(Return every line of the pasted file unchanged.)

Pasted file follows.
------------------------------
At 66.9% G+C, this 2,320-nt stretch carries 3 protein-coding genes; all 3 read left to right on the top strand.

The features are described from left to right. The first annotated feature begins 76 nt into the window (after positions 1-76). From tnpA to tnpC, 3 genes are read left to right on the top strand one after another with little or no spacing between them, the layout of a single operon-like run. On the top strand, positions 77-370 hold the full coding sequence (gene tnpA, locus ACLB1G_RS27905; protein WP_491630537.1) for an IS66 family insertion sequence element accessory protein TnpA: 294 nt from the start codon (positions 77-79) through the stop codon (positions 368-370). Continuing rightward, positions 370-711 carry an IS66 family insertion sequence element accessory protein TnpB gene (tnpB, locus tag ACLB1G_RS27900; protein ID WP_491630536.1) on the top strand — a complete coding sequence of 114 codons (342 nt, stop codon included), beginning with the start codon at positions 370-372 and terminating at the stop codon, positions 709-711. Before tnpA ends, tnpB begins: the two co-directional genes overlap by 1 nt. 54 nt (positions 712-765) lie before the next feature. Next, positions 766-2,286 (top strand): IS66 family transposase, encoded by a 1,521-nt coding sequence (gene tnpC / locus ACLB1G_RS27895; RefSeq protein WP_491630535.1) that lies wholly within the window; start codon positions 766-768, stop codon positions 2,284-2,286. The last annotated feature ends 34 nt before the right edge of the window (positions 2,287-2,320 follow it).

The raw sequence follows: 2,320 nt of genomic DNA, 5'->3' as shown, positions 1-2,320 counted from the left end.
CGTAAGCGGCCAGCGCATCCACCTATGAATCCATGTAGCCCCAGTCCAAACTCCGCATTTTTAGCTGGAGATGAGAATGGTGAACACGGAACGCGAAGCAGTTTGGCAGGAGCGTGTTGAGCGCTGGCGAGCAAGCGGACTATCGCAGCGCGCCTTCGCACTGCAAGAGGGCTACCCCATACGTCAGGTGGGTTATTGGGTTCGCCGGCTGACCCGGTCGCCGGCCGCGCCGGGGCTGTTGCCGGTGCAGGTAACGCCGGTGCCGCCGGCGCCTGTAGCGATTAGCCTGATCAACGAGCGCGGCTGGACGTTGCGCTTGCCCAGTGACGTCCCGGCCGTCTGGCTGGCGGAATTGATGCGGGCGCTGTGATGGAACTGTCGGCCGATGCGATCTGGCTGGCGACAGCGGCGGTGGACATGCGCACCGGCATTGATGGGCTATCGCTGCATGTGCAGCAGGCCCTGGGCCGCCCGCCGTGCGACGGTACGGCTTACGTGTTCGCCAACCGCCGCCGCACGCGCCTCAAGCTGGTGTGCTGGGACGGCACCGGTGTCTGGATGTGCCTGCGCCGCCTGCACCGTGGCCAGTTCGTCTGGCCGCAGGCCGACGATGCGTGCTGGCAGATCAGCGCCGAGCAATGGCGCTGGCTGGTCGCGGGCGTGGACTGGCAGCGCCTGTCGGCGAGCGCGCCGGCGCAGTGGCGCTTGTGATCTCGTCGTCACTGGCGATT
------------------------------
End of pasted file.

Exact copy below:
At 66.9% G+C, this 2,320-nt stretch carries 3 protein-coding genes; all 3 read left to right on the top strand.

The features are described from left to right. The first annotated feature begins 76 nt into the window (after positions 1-76). From tnpA to tnpC, 3 genes are read left to right on the top strand one after another with little or no spacing between them, the layout of a single operon-like run. On the top strand, positions 77-370 hold the full coding sequence (gene tnpA, locus ACLB1G_RS27905; protein WP_491630537.1) for an IS66 family insertion sequence element accessory protein TnpA: 294 nt from the start codon (positions 77-79) through the stop codon (positions 368-370). Continuing rightward, positions 370-711 carry an IS66 family insertion sequence element accessory protein TnpB gene (tnpB, locus tag ACLB1G_RS27900; protein ID WP_491630536.1) on the top strand — a complete coding sequence of 114 codons (342 nt, stop codon included), beginning with the start codon at positions 370-372 and terminating at the stop codon, positions 709-711. Before tnpA ends, tnpB begins: the two co-directional genes overlap by 1 nt. 54 nt (positions 712-765) lie before the next feature. Next, positions 766-2,286 (top strand): IS66 family transposase, encoded by a 1,521-nt coding sequence (gene tnpC / locus ACLB1G_RS27895; RefSeq protein WP_491630535.1) that lies wholly within the window; start codon positions 766-768, stop codon positions 2,284-2,286. The last annotated feature ends 34 nt before the right edge of the window (positions 2,287-2,320 follow it).

The raw sequence follows: 2,320 nt of genomic DNA, 5'->3' as shown, positions 1-2,320 counted from the left end.
CGTAAGCGGCCAGCGCATCCACCTATGAATCCATGTAGCCCCAGTCCAAACTCCGCATTTTTAGCTGGAGATGAGAATGGTGAACACGGAACGCGAAGCAGTTTGGCAGGAGCGTGTTGAGCGCTGGCGAGCAAGCGGACTATCGCAGCGCGCCTTCGCACTGCAAGAGGGCTACCCCATACGTCAGGTGGGTTATTGGGTTCGCCGGCTGACCCGGTCGCCGGCCGCGCCGGGGCTGTTGCCGGTGCAGGTAACGCCGGTGCCGCCGGCGCCTGTAGCGATTAGCCTGATCAACGAGCGCGGCTGGACGTTGCGCTTGCCCAGTGACGTCCCGGCCGTCTGGCTGGCGGAATTGATGCGGGCGCTGTGATGGAACTGTCGGCCGATGCGATCTGGCTGGCGACAGCGGCGGTGGACATGCGCACCGGCATTGATGGGCTATCGCTGCATGTGCAGCAGGCCCTGGGCCGCCCGCCGTGCGACGGTACGGCTTACGTGTTCGCCAACCGCCGCCGCACGCGCCTCAAGCTGGTGTGCTGGGACGGCACCGGTGTCTGGATGTGCCTGCGCCGCCTGCACCGTGGCCAGTTCGTCTGGCCGCAGGCCGACGATGCGTGCTGGCAGATCAGCGCCGAGCAATGGCGCTGGCTGGTCGCGGGCGTGGACTGGCAGCGCCTGTCGGCGAGCGCGCCGGCGCAGTGGCGCTTGTGATCTCGTCGTCACTGGCGATT